The next event you want to listen for is the fetch event. This is probably the most powerful—and, let’s be honest, the creepiest—feature of a service worker. Once it has been installed, the service worker lurks on the user’s device, waiting for any requests made to your site. Every time the user requests a web page from your site, a fetch event will fire. Every time that page requests a style sheet or an image, a fetch event will fire. You can provide instructions for what should happen each time:

addEventListener('fetch', fetchEvent => {
// What happens next is up to you!
}); // end addEventListener

Let’s write a fairly conservative script with the following logic:

  • Whenever a file is requested,
  • First, try to fetch it from the network,
  • But if that doesn’t work, try to find it in the cache,
  • But if that doesn’t work, and it’s a request for a web page, show the custom offline page instead.

Here’s how that translates into JavaScript:

// Whenever a file is requested
addEventListener('fetch', fetchEvent => {
  const request = fetchEvent.request;
  fetchEvent.respondWith(
    // First, try to fetch it from the network
    fetch(request)
    .then( responseFromFetch => {
      return responseFromFetch;
    }) // end fetch.then
    // But if that doesn't work
    .catch( fetchError => {
      // try to find it in the cache
      caches.match(request)
      .then( responseFromCache => {
        if (responseFromCache) {
         return responseFromCache;
       // But if that doesn't work
       } else {
         // and it's a request for a web page
         if (request.headers.get('Accept').includes('text/html')) {
           // show the custom offline page instead
           return caches.match('/offline.html');
         } // end if
       } // end if/else
     }) // end match.then
   }) // end fetch.catch
  ); // end respondWith
}); // end addEventListener

I am fully aware that I may have done some owl-drawing there. If you need a more detailed breakdown of what’s happening at each point in the code, I’ve written a whole book for you. It’s the perfect present for Murphymas.

Hook up your service worker script

You can publish your service worker script at /serviceworker.js but you still need to tell the browser where to look for it. You can do that using JavaScript. Put this in an existing JavaScript file that you’re calling in to every page on your site, or add this in a script element at the end of every page’s HTML:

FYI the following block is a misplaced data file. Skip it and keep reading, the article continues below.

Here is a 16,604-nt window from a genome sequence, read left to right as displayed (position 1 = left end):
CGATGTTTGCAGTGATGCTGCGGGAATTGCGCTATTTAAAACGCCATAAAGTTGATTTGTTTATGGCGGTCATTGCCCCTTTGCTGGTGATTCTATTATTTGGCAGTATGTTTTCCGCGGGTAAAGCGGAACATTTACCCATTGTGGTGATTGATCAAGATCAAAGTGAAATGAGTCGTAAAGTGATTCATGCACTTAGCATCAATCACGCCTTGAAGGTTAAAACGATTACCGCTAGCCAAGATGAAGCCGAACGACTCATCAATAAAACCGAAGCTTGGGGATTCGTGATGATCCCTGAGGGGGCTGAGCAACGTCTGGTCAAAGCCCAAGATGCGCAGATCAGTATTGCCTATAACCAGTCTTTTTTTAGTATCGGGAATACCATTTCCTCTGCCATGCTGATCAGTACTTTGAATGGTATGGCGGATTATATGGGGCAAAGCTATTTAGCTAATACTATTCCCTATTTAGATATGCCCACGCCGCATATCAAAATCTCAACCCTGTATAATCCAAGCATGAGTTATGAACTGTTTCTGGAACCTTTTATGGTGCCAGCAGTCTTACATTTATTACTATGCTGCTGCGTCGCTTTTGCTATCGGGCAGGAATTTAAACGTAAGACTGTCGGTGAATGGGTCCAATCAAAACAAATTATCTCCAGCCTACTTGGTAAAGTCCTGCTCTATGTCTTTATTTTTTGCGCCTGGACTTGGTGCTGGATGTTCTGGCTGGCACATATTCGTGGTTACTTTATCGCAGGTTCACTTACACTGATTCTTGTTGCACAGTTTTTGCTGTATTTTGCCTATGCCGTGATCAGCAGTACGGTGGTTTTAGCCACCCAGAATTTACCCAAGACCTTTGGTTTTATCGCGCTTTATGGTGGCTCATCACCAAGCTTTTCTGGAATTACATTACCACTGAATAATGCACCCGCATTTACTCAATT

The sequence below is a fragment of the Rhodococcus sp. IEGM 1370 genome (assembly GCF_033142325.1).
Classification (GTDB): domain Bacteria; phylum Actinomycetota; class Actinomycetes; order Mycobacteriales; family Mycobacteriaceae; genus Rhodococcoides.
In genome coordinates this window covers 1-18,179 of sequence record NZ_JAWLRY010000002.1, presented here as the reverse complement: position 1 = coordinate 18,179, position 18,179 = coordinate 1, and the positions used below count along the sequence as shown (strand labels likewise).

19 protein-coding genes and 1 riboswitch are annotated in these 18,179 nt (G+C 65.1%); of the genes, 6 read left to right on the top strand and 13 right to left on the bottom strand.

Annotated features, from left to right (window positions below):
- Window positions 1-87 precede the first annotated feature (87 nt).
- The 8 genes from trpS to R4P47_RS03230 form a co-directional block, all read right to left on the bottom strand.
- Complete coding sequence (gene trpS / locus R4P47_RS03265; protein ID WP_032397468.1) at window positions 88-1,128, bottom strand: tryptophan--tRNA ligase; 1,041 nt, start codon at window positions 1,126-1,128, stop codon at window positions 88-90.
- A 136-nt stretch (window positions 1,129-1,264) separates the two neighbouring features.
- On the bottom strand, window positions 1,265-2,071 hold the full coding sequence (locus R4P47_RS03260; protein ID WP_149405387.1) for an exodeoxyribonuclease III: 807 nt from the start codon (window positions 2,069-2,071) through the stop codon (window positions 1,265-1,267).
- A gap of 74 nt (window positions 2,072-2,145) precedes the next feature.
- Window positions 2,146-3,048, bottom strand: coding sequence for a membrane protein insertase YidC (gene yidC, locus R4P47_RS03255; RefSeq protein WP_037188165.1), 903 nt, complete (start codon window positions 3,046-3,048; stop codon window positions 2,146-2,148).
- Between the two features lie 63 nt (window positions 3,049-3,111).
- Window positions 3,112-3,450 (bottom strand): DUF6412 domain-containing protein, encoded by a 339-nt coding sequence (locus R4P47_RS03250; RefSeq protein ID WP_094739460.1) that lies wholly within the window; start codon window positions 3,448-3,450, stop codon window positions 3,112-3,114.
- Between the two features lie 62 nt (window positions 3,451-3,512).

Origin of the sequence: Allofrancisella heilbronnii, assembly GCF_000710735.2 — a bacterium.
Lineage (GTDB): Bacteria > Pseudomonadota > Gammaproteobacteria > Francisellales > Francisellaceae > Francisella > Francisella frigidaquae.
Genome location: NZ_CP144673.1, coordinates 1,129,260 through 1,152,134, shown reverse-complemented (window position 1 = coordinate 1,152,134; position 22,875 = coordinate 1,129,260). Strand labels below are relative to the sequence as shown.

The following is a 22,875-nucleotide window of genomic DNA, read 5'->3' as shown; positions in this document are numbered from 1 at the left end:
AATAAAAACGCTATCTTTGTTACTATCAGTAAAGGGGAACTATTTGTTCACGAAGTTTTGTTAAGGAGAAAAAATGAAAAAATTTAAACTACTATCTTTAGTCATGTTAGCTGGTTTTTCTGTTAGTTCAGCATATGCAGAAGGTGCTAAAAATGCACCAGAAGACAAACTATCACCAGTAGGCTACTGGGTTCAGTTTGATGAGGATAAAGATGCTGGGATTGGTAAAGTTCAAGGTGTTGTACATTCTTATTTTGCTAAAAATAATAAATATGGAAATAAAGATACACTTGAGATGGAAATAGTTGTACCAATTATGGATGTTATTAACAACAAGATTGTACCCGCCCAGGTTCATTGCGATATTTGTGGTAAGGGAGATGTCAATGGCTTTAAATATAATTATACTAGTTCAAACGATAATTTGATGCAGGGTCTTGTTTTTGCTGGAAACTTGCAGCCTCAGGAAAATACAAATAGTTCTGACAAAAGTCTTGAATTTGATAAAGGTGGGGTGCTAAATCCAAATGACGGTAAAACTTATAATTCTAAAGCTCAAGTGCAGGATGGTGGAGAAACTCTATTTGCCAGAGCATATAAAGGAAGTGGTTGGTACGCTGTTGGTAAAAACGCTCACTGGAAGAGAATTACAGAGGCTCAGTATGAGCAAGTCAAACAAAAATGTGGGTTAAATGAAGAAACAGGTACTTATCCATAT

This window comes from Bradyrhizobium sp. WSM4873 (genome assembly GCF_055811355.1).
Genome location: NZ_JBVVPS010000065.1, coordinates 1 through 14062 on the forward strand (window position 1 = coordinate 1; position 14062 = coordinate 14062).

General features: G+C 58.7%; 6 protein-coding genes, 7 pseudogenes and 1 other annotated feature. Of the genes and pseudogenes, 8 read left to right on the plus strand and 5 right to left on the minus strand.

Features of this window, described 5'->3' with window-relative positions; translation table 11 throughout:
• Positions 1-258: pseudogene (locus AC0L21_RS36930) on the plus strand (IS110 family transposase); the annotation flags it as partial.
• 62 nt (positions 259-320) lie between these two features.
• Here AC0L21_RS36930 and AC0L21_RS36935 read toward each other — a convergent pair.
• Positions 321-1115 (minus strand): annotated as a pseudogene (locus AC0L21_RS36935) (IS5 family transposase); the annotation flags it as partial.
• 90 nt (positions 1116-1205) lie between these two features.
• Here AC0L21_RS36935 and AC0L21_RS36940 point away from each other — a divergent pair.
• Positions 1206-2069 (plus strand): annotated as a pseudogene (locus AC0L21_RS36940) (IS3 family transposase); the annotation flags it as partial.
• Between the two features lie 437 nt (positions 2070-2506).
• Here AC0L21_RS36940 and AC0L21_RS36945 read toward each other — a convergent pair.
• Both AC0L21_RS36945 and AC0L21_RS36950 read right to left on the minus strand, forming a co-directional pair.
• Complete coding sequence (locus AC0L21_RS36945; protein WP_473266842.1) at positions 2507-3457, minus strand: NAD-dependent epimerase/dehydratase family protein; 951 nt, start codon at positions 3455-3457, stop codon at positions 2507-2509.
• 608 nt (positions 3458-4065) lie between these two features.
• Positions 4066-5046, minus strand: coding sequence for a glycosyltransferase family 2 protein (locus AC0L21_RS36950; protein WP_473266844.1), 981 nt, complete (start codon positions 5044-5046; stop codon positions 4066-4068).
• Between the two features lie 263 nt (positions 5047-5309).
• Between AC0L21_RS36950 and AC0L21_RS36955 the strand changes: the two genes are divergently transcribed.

if (navigator.serviceWorker) {
  navigator.serviceWorker.register('/serviceworker.js');
}

That tells the browser to start installing the service worker, but not without first checking that the browser understands what a service worker is. When it comes to JavaScript, feature detection is your friend.

You might already have some JavaScript files in a folder like /assets/js/ and you might be tempted to put your service worker script in there too. Don’t do that. If you do, the service worker will only be able to handle requests made to for files within /assets/js/. By putting the service worker script in the root directory, you’re making sure that every request can be intercepted.

Go further!

Nicely done! You’ve made sure that if—no, when—a visitor can’t reach your website, they’ll get your hand-tailored offline page. You have temporarily defeated the forces of chaos! You have briefly fought the tide of entropy! You have made a small but ultimately futile gesture against the inevitable heat-death of the universe!

This is just the beginning. You can do more with service workers.

What if, every time you fetched a page from the network, you stored a copy of that page in a cache? Then if that person tries to reach that page later, but they’re offline, you could show them the cached version.

Or, what if instead of reaching out the network first, you checked to see if a file is in the cache first? You could serve up that cached version—which would be blazingly fast—and still fetch a fresh version from the network in the background to pop in the cache for next time. That might be a good strategy for images.

So many options! The hard part isn’t writing the code, it’s figuring out the steps you want to take. Once you’ve got those steps written out, then it’s a matter of translating them into JavaScript.

Inevitably there will be some obstacles along the way—usually it’s a misplaced curly brace or a missing parenthesis. Don’t be too hard on yourself if your code doesn’t work at first. That’s just Murphy’s Law in action.

Tuesday, December 4th, 2018

Mistletoe Offline ◆ 24 ways

They let me write a 24 Ways article again. Will they never learn?

This one’s a whirlwind tour of using a service worker to provide a custom offline page, in the style of Going Offline.

By the way, just for the record, I initially rejected this article’s title out of concern that injecting a Cliff Richard song into people’s brains was cruel and unusual punishment. I was overruled.

Wednesday, November 21st, 2018

᚛ᚈᚑᚋ ᚄᚉᚑᚈᚈ᚜ and ᚛ᚑᚌᚐᚋ᚜ - YouTube

When is a space not a space?

Tom talks about ogham stones and unicode.

᚛ᚈᚑᚋ ᚄᚉᚑᚈᚈ᚜ and ᚛ᚑᚌᚐᚋ᚜

Tuesday, November 20th, 2018

Web workers vs Service workers vs Worklets